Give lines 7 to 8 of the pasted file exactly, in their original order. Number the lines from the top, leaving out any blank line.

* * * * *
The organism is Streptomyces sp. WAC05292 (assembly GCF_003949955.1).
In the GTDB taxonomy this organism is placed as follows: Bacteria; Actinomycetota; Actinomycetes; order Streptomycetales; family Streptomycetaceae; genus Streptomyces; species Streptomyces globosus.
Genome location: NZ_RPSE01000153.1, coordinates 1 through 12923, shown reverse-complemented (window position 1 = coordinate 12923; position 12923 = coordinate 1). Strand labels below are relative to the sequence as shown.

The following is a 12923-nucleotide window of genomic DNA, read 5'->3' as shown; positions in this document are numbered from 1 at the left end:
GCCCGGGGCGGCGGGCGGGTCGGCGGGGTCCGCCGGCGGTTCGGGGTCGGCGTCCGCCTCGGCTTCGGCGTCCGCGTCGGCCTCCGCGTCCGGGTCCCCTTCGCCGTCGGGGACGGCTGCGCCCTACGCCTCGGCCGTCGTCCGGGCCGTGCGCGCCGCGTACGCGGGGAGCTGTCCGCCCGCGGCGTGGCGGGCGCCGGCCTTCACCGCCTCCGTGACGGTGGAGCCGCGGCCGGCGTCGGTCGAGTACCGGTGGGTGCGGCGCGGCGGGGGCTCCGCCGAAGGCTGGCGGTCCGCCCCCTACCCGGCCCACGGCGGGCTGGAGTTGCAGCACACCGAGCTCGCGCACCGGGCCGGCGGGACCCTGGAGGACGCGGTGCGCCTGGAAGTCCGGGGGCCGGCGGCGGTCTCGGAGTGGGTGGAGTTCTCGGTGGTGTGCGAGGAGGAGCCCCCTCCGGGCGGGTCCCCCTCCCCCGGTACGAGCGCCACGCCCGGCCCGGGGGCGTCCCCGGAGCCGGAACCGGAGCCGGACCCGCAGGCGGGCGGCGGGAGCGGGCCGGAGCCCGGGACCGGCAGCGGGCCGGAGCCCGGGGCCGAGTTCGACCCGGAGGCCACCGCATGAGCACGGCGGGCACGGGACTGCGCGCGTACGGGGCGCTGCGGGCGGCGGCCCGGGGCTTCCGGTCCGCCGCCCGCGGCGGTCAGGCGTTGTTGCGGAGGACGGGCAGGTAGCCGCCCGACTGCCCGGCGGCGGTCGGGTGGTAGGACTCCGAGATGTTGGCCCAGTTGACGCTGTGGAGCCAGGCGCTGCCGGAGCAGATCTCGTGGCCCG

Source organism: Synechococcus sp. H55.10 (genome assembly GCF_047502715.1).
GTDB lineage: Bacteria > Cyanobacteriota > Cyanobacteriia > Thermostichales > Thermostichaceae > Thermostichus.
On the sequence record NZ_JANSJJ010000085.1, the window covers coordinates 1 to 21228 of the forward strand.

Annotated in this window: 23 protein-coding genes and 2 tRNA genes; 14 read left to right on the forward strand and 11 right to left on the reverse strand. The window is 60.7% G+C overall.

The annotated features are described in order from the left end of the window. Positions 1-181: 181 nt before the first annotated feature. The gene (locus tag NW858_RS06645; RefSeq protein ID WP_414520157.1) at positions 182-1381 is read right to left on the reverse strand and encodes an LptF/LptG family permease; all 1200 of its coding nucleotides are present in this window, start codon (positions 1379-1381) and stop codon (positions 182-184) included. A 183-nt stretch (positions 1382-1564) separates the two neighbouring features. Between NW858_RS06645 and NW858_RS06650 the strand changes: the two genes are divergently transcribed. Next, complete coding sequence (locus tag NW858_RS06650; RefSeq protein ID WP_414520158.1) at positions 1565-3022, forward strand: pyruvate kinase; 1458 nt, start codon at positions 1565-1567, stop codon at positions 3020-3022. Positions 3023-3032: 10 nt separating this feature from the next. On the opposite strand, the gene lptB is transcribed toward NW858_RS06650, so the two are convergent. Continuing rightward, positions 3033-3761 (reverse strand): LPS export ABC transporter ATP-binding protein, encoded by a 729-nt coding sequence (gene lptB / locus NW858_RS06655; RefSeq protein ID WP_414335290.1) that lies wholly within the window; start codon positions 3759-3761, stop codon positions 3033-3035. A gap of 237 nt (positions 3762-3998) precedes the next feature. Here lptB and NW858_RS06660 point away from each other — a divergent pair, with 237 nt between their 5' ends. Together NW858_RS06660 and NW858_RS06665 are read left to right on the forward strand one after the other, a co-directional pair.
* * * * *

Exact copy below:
GTDB lineage: Bacteria > Cyanobacteriota > Cyanobacteriia > Thermostichales > Thermostichaceae > Thermostichus.
On the sequence record NZ_JANSJJ010000085.1, the window covers coordinates 1 to 21228 of the forward strand.